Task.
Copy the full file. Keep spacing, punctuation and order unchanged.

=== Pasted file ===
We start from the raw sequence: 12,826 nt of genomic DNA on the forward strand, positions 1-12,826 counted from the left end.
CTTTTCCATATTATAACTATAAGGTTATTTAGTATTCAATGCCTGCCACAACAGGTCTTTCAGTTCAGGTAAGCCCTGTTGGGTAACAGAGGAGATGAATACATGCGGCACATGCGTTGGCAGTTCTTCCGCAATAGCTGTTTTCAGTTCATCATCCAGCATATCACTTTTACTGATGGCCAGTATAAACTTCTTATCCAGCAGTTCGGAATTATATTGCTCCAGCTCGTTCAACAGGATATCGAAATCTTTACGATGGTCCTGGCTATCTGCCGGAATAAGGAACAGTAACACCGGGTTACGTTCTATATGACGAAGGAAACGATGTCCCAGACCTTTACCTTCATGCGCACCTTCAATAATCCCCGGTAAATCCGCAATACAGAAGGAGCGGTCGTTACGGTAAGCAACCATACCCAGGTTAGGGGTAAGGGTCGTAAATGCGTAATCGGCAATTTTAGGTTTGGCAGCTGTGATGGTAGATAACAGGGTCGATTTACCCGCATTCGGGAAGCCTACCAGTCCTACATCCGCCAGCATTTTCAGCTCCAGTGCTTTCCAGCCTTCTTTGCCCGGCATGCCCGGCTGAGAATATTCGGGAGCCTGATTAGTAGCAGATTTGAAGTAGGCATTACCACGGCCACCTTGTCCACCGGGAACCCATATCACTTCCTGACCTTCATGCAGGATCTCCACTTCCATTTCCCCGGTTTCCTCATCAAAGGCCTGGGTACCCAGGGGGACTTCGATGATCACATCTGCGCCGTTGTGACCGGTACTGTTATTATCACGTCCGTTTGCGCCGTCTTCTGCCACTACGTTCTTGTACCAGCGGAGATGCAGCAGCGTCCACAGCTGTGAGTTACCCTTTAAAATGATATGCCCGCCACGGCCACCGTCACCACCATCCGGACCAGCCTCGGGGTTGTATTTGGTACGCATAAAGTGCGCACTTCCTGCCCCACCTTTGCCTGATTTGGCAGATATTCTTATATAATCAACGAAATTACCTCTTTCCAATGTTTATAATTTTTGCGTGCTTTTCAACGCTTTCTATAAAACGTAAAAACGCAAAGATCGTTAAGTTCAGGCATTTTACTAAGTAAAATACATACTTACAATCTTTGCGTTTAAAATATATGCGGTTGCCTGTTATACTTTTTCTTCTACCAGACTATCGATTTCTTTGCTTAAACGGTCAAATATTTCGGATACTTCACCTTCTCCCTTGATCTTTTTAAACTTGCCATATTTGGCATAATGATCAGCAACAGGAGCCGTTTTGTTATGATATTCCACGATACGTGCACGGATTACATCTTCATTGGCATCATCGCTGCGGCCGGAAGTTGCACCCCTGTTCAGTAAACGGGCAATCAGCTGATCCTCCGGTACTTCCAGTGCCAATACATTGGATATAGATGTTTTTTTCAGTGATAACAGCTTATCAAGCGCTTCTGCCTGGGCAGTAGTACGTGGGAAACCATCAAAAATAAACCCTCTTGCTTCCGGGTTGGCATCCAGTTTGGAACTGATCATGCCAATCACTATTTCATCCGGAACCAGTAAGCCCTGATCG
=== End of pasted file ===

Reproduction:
We start from the raw sequence: 12,826 nt of genomic DNA on the forward strand, positions 1-12,826 counted from the left end.
CTTTTCCATATTATAACTATAAGGTTATTTAGTATTCAATGCCTGCCACAACAGGTCTTTCAGTTCAGGTAAGCCCTGTTGGGTAACAGAGGAGATGAATACATGCGGCACATGCGTTGGCAGTTCTTCCGCAATAGCTGTTTTCAGTTCATCATCCAGCATATCACTTTTACTGATGGCCAGTATAAACTTCTTATCCAGCAGTTCGGAATTATATTGCTCCAGCTCGTTCAACAGGATATCGAAATCTTTACGATGGTCCTGGCTATCTGCCGGAATAAGGAACAGTAACACCGGGTTACGTTCTATATGACGAAGGAAACGATGTCCCAGACCTTTACCTTCATGCGCACCTTCAATAATCCCCGGTAAATCCGCAATACAGAAGGAGCGGTCGTTACGGTAAGCAACCATACCCAGGTTAGGGGTAAGGGTCGTAAATGCGTAATCGGCAATTTTAGGTTTGGCAGCTGTGATGGTAGATAACAGGGTCGATTTACCCGCATTCGGGAAGCCTACCAGTCCTACATCCGCCAGCATTTTCAGCTCCAGTGCTTTCCAGCCTTCTTTGCCCGGCATGCCCGGCTGAGAATATTCGGGAGCCTGATTAGTAGCAGATTTGAAGTAGGCATTACCACGGCCACCTTGTCCACCGGGAACCCATATCACTTCCTGACCTTCATGCAGGATCTCCACTTCCATTTCCCCGGTTTCCTCATCAAAGGCCTGGGTACCCAGGGGGACTTCGATGATCACATCTGCGCCGTTGTGACCGGTACTGTTATTATCACGTCCGTTTGCGCCGTCTTCTGCCACTACGTTCTTGTACCAGCGGAGATGCAGCAGCGTCCACAGCTGTGAGTTACCCTTTAAAATGATATGCCCGCCACGGCCACCGTCACCACCATCCGGACCAGCCTCGGGGTTGTATTTGGTACGCATAAAGTGCGCACTTCCTGCCCCACCTTTGCCTGATTTGGCAGATATTCTTATATAATCAACGAAATTACCTCTTTCCAATGTTTATAATTTTTGCGTGCTTTTCAACGCTTTCTATAAAACGTAAAAACGCAAAGATCGTTAAGTTCAGGCATTTTACTAAGTAAAATACATACTTACAATCTTTGCGTTTAAAATATATGCGGTTGCCTGTTATACTTTTTCTTCTACCAGACTATCGATTTCTTTGCTTAAACGGTCAAATATTTCGGATACTTCACCTTCTCCCTTGATCTTTTTAAACTTGCCATATTTGGCATAATGATCAGCAACAGGAGCCGTTTTGTTATGATATTCCACGATACGTGCACGGATTACATCTTCATTGGCATCATCGCTGCGGCCGGAAGTTGCACCCCTGTTCAGTAAACGGGCAATCAGCTGATCCTCCGGTACTTCCAGTGCCAATACATTGGATATAGATGTTTTTTTCAGTGATAACAGCTTATCAAGCGCTTCTGCCTGGGCAGTAGTACGTGGGAAACCATCAAAAATAAACCCTCTTGCTTCCGGGTTGGCATCCAGTTTGGAACTGATCATGCCAATCACTATTTCATCCGGAACCAGTAAGCCCTGATCG